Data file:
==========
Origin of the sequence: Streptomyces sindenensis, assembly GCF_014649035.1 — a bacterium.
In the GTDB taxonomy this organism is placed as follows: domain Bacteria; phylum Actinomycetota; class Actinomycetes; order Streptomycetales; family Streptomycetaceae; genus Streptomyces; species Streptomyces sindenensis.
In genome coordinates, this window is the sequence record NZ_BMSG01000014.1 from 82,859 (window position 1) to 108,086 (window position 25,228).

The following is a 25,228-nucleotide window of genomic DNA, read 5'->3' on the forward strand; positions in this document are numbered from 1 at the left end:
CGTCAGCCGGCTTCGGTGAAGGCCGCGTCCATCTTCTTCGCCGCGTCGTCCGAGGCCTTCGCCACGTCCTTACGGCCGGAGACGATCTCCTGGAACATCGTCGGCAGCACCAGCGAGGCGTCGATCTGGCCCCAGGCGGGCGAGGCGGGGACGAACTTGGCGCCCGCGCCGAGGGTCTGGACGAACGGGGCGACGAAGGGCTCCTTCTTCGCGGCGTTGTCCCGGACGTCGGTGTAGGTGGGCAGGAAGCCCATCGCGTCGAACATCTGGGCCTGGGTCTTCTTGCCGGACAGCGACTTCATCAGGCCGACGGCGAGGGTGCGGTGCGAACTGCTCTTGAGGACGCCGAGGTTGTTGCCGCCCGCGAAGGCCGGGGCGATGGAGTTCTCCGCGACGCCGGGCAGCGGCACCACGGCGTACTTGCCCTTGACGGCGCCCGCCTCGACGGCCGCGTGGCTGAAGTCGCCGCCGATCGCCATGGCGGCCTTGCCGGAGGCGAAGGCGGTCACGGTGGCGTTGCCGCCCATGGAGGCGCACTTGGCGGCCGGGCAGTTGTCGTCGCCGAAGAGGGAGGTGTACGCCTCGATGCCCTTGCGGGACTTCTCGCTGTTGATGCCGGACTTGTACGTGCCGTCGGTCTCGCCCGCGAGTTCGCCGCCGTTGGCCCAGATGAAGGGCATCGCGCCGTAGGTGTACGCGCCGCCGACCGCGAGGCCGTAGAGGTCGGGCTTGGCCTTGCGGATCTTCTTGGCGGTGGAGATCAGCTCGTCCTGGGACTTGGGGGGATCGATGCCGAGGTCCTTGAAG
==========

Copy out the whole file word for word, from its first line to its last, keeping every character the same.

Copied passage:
Origin of the sequence: Streptomyces sindenensis, assembly GCF_014649035.1 — a bacterium.
In the GTDB taxonomy this organism is placed as follows: domain Bacteria; phylum Actinomycetota; class Actinomycetes; order Streptomycetales; family Streptomycetaceae; genus Streptomyces; species Streptomyces sindenensis.
In genome coordinates, this window is the sequence record NZ_BMSG01000014.1 from 82,859 (window position 1) to 108,086 (window position 25,228).

The following is a 25,228-nucleotide window of genomic DNA, read 5'->3' on the forward strand; positions in this document are numbered from 1 at the left end:
CGTCAGCCGGCTTCGGTGAAGGCCGCGTCCATCTTCTTCGCCGCGTCGTCCGAGGCCTTCGCCACGTCCTTACGGCCGGAGACGATCTCCTGGAACATCGTCGGCAGCACCAGCGAGGCGTCGATCTGGCCCCAGGCGGGCGAGGCGGGGACGAACTTGGCGCCCGCGCCGAGGGTCTGGACGAACGGGGCGACGAAGGGCTCCTTCTTCGCGGCGTTGTCCCGGACGTCGGTGTAGGTGGGCAGGAAGCCCATCGCGTCGAACATCTGGGCCTGGGTCTTCTTGCCGGACAGCGACTTCATCAGGCCGACGGCGAGGGTGCGGTGCGAACTGCTCTTGAGGACGCCGAGGTTGTTGCCGCCCGCGAAGGCCGGGGCGATGGAGTTCTCCGCGACGCCGGGCAGCGGCACCACGGCGTACTTGCCCTTGACGGCGCCCGCCTCGACGGCCGCGTGGCTGAAGTCGCCGCCGATCGCCATGGCGGCCTTGCCGGAGGCGAAGGCGGTCACGGTGGCGTTGCCGCCCATGGAGGCGCACTTGGCGGCCGGGCAGTTGTCGTCGCCGAAGAGGGAGGTGTACGCCTCGATGCCCTTGCGGGACTTCTCGCTGTTGATGCCGGACTTGTACGTGCCGTCGGTCTCGCCCGCGAGTTCGCCGCCGTTGGCCCAGATGAAGGGCATCGCGCCGTAGGTGTACGCGCCGCCGACCGCGAGGCCGTAGAGGTCGGGCTTGGCCTTGCGGATCTTCTTGGCGGTGGAGATCAGCTCGTCCTGGGACTTGGGGGGATCGATGCCGAGGTCCTTGAAG